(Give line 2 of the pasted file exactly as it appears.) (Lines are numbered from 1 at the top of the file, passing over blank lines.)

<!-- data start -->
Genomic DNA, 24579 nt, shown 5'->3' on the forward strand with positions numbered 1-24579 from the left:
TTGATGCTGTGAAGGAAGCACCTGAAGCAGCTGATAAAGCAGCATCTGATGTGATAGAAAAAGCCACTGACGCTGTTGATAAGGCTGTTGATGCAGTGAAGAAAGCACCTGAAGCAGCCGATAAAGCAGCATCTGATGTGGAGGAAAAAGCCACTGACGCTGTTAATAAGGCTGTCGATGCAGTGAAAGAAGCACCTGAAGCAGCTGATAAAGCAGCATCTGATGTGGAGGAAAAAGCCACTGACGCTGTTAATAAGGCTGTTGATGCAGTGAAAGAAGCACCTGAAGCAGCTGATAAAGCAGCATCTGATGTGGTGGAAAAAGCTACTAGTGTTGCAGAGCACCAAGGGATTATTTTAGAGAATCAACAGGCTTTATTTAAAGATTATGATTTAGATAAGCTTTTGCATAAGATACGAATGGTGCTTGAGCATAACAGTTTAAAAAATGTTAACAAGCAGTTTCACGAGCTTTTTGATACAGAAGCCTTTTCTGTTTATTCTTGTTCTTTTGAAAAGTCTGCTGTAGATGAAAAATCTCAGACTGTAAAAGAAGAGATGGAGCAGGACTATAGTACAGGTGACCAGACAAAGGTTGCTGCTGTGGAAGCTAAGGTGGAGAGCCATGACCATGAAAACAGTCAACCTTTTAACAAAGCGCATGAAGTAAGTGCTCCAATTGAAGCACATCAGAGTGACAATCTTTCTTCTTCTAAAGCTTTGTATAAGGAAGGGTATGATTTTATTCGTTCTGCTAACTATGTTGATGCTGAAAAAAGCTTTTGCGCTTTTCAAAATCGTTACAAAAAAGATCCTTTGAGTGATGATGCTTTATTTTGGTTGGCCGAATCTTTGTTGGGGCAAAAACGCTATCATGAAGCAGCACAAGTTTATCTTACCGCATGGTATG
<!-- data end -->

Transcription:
TTGATGCTGTGAAGGAAGCACCTGAAGCAGCTGATAAAGCAGCATCTGATGTGATAGAAAAAGCCACTGACGCTGTTGATAAGGCTGTTGATGCAGTGAAGAAAGCACCTGAAGCAGCCGATAAAGCAGCATCTGATGTGGAGGAAAAAGCCACTGACGCTGTTAATAAGGCTGTCGATGCAGTGAAAGAAGCACCTGAAGCAGCTGATAAAGCAGCATCTGATGTGGAGGAAAAAGCCACTGACGCTGTTAATAAGGCTGTTGATGCAGTGAAAGAAGCACCTGAAGCAGCTGATAAAGCAGCATCTGATGTGGTGGAAAAAGCTACTAGTGTTGCAGAGCACCAAGGGATTATTTTAGAGAATCAACAGGCTTTATTTAAAGATTATGATTTAGATAAGCTTTTGCATAAGATACGAATGGTGCTTGAGCATAACAGTTTAAAAAATGTTAACAAGCAGTTTCACGAGCTTTTTGATACAGAAGCCTTTTCTGTTTATTCTTGTTCTTTTGAAAAGTCTGCTGTAGATGAAAAATCTCAGACTGTAAAAGAAGAGATGGAGCAGGACTATAGTACAGGTGACCAGACAAAGGTTGCTGCTGTGGAAGCTAAGGTGGAGAGCCATGACCATGAAAACAGTCAACCTTTTAACAAAGCGCATGAAGTAAGTGCTCCAATTGAAGCACATCAGAGTGACAATCTTTCTTCTTCTAAAGCTTTGTATAAGGAAGGGTATGATTTTATTCGTTCTGCTAACTATGTTGATGCTGAAAAAAGCTTTTGCGCTTTTCAAAATCGTTACAAAAAAGATCCTTTGAGTGATGATGCTTTATTTTGGTTGGCCGAATCTTTGTTGGGGCAAAAACGCTATCATGAAGCAGCACAAGTTTATCTTACCGCATGGTATG